Best method for agent learning?

This is a discussion on Best method for agent learning? within the General AI Programming forums, part of the Cprogramming.com and AIHorizon.com's Artificial Intelligence Boards category; The general idea of neural nets is that you train them with (a lot of) data, then you apply the ...

  1. #16
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    The general idea of neural nets is that you train them with (a lot of) data, then you apply the trained system to the problem. You seem to be measuring your results based on the training phase. An untrained neural net performs (as you might expect) randomly.

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    (I can't edit my post ).

    I don't think your simulation runs long enough to both train the net and see meaningful behaviour of it in the same run.

  3. #18
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    Also, what is the topology of your net and how did you choose it? Are using linear or non-linear neurons? What are the input and output nodes representing?

    There is a lot of theory/design issues to tackle here to use neural nets productively.

  4. #19
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    If i want to, I can train the agents as long as I need to. All id have to do is kill off the carnivores or keep them from sucesfuly eating, then set the energy loss for each turn to 0.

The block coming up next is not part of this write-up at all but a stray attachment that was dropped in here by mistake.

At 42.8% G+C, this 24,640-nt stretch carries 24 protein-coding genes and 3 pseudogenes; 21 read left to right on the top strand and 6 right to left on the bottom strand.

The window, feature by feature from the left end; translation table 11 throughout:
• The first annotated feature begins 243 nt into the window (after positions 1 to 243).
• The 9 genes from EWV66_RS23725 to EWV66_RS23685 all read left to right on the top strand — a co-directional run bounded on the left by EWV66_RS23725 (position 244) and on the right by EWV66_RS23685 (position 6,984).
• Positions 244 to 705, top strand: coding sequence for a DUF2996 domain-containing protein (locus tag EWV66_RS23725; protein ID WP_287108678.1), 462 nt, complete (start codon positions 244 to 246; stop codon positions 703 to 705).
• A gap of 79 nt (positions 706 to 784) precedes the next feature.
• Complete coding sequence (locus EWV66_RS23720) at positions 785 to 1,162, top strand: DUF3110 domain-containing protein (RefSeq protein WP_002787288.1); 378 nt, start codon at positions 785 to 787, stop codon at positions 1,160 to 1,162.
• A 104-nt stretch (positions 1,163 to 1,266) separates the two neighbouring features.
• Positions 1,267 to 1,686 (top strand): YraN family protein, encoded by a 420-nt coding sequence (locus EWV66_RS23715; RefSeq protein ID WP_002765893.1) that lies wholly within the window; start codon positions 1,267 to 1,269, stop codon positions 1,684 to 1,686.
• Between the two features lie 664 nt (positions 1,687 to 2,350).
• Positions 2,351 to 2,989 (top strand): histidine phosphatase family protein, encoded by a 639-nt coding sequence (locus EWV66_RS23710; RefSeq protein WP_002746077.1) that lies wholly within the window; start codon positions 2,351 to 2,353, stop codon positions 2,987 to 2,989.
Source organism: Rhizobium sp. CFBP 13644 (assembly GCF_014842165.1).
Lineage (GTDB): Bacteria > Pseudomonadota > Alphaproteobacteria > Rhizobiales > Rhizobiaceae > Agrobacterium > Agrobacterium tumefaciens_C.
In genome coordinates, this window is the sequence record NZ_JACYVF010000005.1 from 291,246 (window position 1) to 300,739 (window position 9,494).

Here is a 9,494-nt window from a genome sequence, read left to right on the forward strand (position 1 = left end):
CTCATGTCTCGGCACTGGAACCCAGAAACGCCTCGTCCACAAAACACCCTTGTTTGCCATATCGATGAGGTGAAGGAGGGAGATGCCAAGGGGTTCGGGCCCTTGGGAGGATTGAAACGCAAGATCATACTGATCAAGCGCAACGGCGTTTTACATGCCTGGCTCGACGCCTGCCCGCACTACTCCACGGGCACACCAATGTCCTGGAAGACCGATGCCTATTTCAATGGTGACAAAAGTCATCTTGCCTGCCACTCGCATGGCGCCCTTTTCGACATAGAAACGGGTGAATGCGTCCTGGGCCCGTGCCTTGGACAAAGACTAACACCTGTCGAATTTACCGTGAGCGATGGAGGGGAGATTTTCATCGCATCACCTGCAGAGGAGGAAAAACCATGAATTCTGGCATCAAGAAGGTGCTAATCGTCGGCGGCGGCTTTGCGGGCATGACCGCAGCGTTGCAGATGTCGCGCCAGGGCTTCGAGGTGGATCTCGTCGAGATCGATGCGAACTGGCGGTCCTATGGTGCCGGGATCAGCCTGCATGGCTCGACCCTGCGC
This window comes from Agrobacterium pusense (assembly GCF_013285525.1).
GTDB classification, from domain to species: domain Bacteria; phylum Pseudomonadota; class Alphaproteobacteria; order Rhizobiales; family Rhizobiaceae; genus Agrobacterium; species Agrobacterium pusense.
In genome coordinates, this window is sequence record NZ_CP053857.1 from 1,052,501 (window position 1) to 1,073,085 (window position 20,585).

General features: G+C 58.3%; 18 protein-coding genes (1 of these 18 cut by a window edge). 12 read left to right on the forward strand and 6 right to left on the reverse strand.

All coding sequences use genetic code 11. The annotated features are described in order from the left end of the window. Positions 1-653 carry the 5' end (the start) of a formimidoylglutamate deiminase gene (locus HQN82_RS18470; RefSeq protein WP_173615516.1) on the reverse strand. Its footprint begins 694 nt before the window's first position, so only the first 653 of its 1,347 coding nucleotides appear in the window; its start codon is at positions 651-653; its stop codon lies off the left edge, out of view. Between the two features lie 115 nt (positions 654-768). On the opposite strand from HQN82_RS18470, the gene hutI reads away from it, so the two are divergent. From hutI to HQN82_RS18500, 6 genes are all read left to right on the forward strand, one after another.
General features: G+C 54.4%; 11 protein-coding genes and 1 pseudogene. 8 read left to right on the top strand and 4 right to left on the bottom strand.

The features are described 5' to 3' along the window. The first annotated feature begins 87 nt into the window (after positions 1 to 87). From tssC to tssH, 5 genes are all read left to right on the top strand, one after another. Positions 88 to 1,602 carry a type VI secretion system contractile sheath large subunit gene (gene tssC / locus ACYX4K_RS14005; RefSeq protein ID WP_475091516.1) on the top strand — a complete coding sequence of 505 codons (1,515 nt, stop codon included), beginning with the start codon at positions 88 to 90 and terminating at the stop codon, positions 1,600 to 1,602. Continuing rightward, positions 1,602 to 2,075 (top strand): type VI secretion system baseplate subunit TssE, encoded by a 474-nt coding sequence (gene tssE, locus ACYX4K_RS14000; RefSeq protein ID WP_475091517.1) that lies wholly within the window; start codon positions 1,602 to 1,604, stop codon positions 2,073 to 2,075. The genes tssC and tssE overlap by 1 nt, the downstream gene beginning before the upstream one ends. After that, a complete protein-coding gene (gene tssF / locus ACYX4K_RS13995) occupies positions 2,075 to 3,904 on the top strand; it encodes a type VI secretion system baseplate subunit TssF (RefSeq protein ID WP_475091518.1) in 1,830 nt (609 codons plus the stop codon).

As for the neural net, the inputs are whether a plant/carnivore/herbivore is to the left/right/front/proximity of an agent, with each combination getting an input cell. The outputs are turn left, turn right, move forward, or eat. Im not sure what the diff between linear or non-linear neurons is, but I just have the inputs with weights connecting to each of the output cells, with no hidden cells.

  5. #20
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    Ok, but the data you accumulate from one experiment needs to carry on to the next one.
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    Yeah, I can do that. My simulator can save the agents' neural nets and then reload them if needed. But that doesnt solve the prob of the really big/low neural net weights